Economic News

Government to mandate 20% down on all home loans – is housing doomed?

20% down required by the government?

Yesterday, FDIC chairman Sheila Bair said the industry would be best off if lenders required 20% down in order to secure a loan, noting on the Fox Business Network that the 20% standard “worked really well for decades” and that the 30% down requirement floating around would “go too far.”

Bair said that lower income buyers would not be left out as “other products can address their needs” and what was really important was a borrower’s loan to values.

Today, the reaction is strong

Numbers ranging from 5% to 30% have been bounced around for a few years now and it appears that Uncle Sam’s roulette wheel is landing on 20%. The National Association of Home Builders states that this would hamper the first time buyer market and for once we think they have understated it- we believe it would destroy, massacre, and kill the first time buyer market.

Furthermore, the NAHB states, “By stipulating a 20 percent borrower down payment for a loan to be considered a qualifying residential mortgage, the Administration and federal regulators are preempting congressional efforts to reform the housing finance system by imposing a narrow and rigid gateway to the secondary mortgage market.”

Other reactions:

NAHB Chairman Bob Nielsen said, “Millions of low down payment loans have been originated safely for decades,” said Nielsen. “Low-down payments are not what drove this lending crisis. It was lax underwriting standards. Unfortunately, regulators chose to focus on excessive down payment requirements as some type of silver bullet to solve the lending crisis when they should have looked at other underwriting failures and unsound mortgage products that produced the lending disaster.”

“The proposed rule establishes a standard for ‘safe and sound’ mortgages that would take the industry back to the 1980’s, when low wealth and moderate income borrowers, and particularly communities of color, were routinely barred from conventional, affordable credit. The proposed standard seems to ignore all the positive lessons lenders learned over many years of experimentation in how to offer sustainable mortgage credit. We are very concerned that when combined with other recommendations from the Administration’s White Paper on housing finance, including 10 percent down payment minimums for Fannie Mae and Freddie Mac mortgages, and possibly higher down payments for FHA borrowers, this proposal will move the lending industry’s goalposts unacceptably far from the reach of low, moderate and middle income homebuyers.

Barry Zigas, Director of Housing Policy at Consumer Federation of America said, “We are pleased that the proposals include at least a minimal set of servicing guidelines that would apply to all mortgage securitizations. We look forward to working with the regulators to improve and strengthen them. But there can be no doubt after the foreclosure debacle consumers have endured that clear standards are necessary.”

“Securitization provides financing for most of our credit- mortgages, car loans, credit cards, even financing for the buildings we work in. The collapse of this market led to the broad economic recession, and CRL supports reform of the securitization markets. The goal is to make the system safer, while still making credit available and affordable. The recent risk retention rules are an important part of this reform process. However, the proposed Qualified Residential Mortgage standards would unnecessarily over restrict credit and shut off homeownership to most working families. In particular, the down payment requirements of 20% would create an insurmountable barrier for most families, even though low down payment loans that are fully underwritten have performed well, even through the recent crisis,” said Mike Calhoun, President of Center for Responsible Lending.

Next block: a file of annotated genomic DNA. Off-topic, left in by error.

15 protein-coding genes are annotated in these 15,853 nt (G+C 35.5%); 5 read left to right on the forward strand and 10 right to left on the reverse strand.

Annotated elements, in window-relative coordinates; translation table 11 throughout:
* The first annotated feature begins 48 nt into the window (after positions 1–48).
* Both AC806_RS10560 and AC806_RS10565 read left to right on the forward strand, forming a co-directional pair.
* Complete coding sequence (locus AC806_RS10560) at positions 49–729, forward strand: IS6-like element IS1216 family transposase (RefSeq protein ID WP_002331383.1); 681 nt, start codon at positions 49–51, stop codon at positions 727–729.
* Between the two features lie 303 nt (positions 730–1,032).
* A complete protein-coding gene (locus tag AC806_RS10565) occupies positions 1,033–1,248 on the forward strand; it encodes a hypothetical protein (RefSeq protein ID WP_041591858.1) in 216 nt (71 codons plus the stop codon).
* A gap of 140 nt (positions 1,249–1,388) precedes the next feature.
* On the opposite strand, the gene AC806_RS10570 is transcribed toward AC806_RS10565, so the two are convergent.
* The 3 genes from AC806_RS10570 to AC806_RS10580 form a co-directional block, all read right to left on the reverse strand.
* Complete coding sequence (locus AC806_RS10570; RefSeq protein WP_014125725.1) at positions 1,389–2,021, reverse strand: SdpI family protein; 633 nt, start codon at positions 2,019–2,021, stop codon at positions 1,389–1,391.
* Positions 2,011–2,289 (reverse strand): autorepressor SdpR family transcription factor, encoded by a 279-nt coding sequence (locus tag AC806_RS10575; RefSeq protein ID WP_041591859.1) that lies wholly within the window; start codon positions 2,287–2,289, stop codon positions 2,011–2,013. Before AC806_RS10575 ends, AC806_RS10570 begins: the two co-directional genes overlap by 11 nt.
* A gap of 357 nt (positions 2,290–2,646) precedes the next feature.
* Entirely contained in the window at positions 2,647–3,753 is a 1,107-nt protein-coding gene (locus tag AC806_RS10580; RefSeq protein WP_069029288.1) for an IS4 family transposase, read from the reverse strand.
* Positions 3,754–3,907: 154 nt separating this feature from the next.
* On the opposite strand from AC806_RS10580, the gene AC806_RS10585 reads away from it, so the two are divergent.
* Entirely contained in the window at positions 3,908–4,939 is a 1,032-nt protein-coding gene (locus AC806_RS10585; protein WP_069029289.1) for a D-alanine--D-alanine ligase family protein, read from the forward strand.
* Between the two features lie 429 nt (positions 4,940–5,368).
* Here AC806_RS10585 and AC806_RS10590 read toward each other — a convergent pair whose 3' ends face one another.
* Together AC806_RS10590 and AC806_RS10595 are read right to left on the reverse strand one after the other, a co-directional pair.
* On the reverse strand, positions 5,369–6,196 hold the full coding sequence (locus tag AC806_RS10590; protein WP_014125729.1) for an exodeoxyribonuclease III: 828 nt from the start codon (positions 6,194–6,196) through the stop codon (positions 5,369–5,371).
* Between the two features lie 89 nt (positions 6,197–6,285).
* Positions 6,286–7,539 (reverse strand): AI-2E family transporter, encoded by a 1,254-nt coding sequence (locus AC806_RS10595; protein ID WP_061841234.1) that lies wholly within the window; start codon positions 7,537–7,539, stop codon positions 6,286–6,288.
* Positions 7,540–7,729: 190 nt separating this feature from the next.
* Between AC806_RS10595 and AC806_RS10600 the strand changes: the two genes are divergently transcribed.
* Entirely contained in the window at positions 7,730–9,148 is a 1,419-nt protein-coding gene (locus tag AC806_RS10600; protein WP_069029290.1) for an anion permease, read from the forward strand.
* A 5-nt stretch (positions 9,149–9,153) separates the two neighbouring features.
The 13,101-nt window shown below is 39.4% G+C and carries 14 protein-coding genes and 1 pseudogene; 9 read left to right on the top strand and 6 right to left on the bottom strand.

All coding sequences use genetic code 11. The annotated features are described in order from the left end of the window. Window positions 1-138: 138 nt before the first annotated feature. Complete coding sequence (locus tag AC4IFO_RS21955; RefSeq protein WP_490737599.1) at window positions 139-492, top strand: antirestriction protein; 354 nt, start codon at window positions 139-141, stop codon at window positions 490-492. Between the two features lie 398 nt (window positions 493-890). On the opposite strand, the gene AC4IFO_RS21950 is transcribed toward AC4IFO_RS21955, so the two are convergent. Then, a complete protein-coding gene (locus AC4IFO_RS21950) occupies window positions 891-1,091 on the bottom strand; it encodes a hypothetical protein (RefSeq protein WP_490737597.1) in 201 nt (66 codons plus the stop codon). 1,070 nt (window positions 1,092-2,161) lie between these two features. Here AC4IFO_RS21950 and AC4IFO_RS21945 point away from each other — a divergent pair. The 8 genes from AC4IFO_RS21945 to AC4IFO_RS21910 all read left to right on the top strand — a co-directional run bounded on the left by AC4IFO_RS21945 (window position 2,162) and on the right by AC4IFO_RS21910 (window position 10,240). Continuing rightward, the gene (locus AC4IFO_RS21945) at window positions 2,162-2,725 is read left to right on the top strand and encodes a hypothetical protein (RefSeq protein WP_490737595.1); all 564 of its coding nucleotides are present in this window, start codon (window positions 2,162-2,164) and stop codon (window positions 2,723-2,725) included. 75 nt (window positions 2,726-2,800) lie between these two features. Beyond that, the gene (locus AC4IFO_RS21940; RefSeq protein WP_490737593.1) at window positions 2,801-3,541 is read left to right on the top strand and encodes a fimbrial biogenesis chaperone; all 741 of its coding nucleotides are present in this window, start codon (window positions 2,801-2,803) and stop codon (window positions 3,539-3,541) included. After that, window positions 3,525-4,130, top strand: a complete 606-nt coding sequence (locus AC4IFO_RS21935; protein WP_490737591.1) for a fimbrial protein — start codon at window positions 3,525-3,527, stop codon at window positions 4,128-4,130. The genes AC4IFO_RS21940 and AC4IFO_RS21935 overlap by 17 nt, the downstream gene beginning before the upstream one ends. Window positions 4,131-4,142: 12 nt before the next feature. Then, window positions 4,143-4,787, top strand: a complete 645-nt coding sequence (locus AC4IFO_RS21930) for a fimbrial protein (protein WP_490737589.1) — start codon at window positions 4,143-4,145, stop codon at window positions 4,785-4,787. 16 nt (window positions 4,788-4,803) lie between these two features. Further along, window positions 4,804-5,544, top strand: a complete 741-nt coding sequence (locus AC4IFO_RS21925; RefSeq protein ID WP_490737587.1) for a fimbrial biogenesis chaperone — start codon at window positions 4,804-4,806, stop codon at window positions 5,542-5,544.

REALTOR Magazine Senior Editor, Robert Freedman said, “NAR made its concerns clear in a letter it sent to banking regulators in January with other industry organizations. ‘It has been suggested that the QRM standard include a very high down payment requirement in order to limit QRM eligibility to some arbitrarily small percentage of the market,’ the letter says. ‘Creating an inordinately narrow QRM exemption could cause significant disturbances in the fragile housing market.'”

“Basically the government is telling Mr. and Mrs. America thanks for paying your mortgage during these tough times, and thanks for building your wealth around housing, as we have encouraged you to do, but we are now changing the rules. We are going to reduce the value of your retirement nest egg even more than the recession already has. And as an extra thank you, your kids are going to find homeownership that much more difficult to obtain,” said NAHB First Vice Chairman Barry Rutenberg.

What now?

Regulators must issue a rule defining “qualified residential mortgages” in coming weeks, but had originally planned to complete the proposal late last year. Disagreements over how to modify loans and what national loan servicer standards (like down payment requirements) should be structured. The new proposal is a comprimise among regulators but remains under fire.

Tell us in comments what you think of a 20% down payment requirement of all buyers- will it help or hurt the housing market?



  1. MH for Movoto

    April 1, 2011 at 2:55 pm

    There’s been a lot of talk and fuss about this on the internet and the news, but I have hard time believing that anything this extreme will actually go into effect. The Fed is putting out a very conservative statement and things will probably get modified significantly from there. Or at least that’s what we’re hoping.

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